Antibiotics: When They Can and Can’t Help

Antibiotics: When They Can and Can’t Help

Antibiotics are medicines prescribed by your doctor to treat infections. However, it’s important not to overuse antibiotics. This can lead to antibiotic resistance. When this happens, the infection you are trying to treat becomes stronger than the medicine. The medicine will not be able to help you.

Path to improved wellness

Antibiotics can only treat bacterial infections. This includes strep throat and urinary infections. They will not treat viruses, such as colds, the flu, or mono (mononucleosis). Sometimes your doctor will prescribe an antibiotic to prevent an infection. Antibiotics also are prescribed to treat illnesses causes by parasites and some types of fungus. Instead of asking your doctor for an antibiotic for a virus, ask what you can do to feel better and ease your symptoms while your body fights a viral infection.

When you are given an antibiotic, follow your doctor’s directions carefully. Take all the antibiotic medicine that your doctor gives you. Don’t save some of the medicine for the next time you’re sick. If you skip even 1 or 2 doses, some bacteria might be left in your body. You may become sick again, and your body may resist future antibiotic treatment.

Wash your hands with soap and water before you eat and after you use the bathroom. Regular hand washing will help keep you healthy and reduce the need for antibiotics.

Things to consider

Antibiotics are used a lot. Sometimes they are used inappropriately. Because of this, antibiotic resistance is a common problem. It occurs when bacteria in your body change. This makes it difficult for the antibiotics to fight the bacteria. This can happen when bacteria are repeatedly exposed to the same antibiotics. Or, it can happen when bacteria are left in your body. These bacteria multiply and become strong enough to resist the antibiotic in the future. This causes your infection to last longer or get worse. You might have to make several visits to your doctor’s office. You might have to take different medicines. You may have to go to a hospital to get stronger antibiotics given intravenously (through an IV needle into your vein).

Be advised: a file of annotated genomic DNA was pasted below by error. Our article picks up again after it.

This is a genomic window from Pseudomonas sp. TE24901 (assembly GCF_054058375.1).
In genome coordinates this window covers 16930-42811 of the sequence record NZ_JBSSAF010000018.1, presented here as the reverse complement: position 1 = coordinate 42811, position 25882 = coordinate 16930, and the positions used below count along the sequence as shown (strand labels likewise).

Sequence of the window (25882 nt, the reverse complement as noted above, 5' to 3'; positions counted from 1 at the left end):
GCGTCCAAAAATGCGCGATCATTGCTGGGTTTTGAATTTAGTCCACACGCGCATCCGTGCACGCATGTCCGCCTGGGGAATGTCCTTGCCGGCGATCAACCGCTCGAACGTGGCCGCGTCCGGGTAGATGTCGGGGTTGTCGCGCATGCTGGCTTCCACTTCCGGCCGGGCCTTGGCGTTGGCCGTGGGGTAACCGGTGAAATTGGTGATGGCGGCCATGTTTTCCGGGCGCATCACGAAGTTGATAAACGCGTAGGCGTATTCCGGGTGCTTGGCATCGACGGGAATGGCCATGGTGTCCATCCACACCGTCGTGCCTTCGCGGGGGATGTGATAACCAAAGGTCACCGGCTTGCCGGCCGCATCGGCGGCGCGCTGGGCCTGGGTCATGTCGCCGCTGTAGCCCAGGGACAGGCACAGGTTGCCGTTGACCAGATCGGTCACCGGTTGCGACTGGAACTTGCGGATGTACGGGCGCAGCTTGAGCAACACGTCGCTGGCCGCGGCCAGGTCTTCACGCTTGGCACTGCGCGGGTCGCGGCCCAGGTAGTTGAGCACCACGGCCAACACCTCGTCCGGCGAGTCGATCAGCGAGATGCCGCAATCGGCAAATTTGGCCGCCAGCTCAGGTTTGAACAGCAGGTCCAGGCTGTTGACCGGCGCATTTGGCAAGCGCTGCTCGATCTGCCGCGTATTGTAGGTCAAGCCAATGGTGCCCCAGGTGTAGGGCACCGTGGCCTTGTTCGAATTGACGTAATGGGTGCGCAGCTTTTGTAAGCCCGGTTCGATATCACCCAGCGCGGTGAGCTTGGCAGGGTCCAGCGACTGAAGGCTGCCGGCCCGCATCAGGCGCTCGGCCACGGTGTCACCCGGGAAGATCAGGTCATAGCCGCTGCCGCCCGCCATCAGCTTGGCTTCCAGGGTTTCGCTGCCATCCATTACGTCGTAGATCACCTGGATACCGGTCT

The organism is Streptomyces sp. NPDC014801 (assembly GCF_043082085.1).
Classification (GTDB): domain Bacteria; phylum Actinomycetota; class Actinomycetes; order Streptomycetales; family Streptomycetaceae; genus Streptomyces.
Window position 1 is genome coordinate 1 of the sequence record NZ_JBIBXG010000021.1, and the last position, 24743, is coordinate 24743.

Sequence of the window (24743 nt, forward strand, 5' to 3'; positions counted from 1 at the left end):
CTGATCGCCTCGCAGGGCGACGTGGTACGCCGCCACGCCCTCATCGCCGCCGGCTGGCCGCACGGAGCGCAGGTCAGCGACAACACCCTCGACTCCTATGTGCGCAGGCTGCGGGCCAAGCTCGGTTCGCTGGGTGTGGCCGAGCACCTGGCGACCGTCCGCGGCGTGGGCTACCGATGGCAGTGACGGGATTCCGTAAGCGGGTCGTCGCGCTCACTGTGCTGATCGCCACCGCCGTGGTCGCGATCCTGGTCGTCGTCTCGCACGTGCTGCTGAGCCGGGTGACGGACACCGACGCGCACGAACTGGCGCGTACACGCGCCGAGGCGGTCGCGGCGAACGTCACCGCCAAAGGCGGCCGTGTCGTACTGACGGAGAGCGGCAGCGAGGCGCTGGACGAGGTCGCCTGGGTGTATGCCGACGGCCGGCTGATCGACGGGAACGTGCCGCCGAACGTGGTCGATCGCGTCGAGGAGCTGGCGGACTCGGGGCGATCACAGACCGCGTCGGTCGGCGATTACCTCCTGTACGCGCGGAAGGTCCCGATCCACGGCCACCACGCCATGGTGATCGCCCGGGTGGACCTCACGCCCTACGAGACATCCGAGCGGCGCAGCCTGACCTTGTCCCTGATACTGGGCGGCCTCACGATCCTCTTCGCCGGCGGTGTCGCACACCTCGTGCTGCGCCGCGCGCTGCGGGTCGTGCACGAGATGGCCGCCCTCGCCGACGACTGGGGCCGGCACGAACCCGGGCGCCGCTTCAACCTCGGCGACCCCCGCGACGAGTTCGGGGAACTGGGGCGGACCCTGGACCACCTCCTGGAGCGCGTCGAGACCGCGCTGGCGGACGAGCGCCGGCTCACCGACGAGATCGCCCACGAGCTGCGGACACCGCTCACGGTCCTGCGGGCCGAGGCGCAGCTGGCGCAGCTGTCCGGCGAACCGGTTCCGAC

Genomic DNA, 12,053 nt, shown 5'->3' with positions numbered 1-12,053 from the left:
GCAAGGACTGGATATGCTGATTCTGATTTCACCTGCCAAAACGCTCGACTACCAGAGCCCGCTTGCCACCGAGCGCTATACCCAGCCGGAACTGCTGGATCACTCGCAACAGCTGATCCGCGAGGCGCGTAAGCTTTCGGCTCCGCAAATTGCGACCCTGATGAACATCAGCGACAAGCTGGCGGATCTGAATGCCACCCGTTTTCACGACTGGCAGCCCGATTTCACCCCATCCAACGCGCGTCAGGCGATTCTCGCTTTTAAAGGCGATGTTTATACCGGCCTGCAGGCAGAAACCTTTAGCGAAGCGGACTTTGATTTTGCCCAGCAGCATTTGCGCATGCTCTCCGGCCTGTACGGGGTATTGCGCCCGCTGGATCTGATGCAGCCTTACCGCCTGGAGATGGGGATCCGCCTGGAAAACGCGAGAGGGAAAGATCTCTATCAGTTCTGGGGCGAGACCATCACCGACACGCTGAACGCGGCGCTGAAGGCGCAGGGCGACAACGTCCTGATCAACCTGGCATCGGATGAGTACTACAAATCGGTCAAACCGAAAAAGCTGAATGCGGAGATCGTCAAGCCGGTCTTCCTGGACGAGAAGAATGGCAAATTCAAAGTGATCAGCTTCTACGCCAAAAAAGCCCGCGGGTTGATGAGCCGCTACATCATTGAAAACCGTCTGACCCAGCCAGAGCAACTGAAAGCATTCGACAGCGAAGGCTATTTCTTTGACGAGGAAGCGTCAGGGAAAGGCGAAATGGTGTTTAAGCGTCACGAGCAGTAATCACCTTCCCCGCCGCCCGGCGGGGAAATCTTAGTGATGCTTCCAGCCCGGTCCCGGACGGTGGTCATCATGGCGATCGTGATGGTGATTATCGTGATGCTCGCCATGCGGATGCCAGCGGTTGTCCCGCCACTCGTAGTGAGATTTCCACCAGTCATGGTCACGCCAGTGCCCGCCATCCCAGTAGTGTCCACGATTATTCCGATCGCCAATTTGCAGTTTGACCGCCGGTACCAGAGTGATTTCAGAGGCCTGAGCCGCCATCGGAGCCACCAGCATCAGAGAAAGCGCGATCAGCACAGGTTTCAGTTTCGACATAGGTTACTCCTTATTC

Your family members or other people you come into contact with will be exposed to the resistant bacteria you have. Then these people might also develop infections that are hard to treat.

You increase the chance that you will one day get an illness that can’t be treated by antibiotics each time you take antibiotics when you don’t need them or when you don’t finish all of your medicine.

The American Academy of Family Physicians (AAFP) recognizes inappropriate use of antibiotics as a risk to personal and public health. Ear and sinus infections are usually caused by viruses. Antibiotics cannot treat viruses. Doctors will prescribe antibiotics when symptoms last for 7 or more days or seem to get worse instead of better over time.

Questions to ask your doctor

  • How do I know whether my infection is from bacteria or a virus?
  • Can certain vaccinations protect me or my child from certain bacterial infections?
  • Is an allergy to an antibiotic a sign of antibiotic resistance?
  • Can my doctor refuse to give me an antibiotic if I ask for one?

Resources

Centers for Disease Control and Prevention, Antibiotic Resistance

U.S. National Library of Medicine, Antibiotic Resistance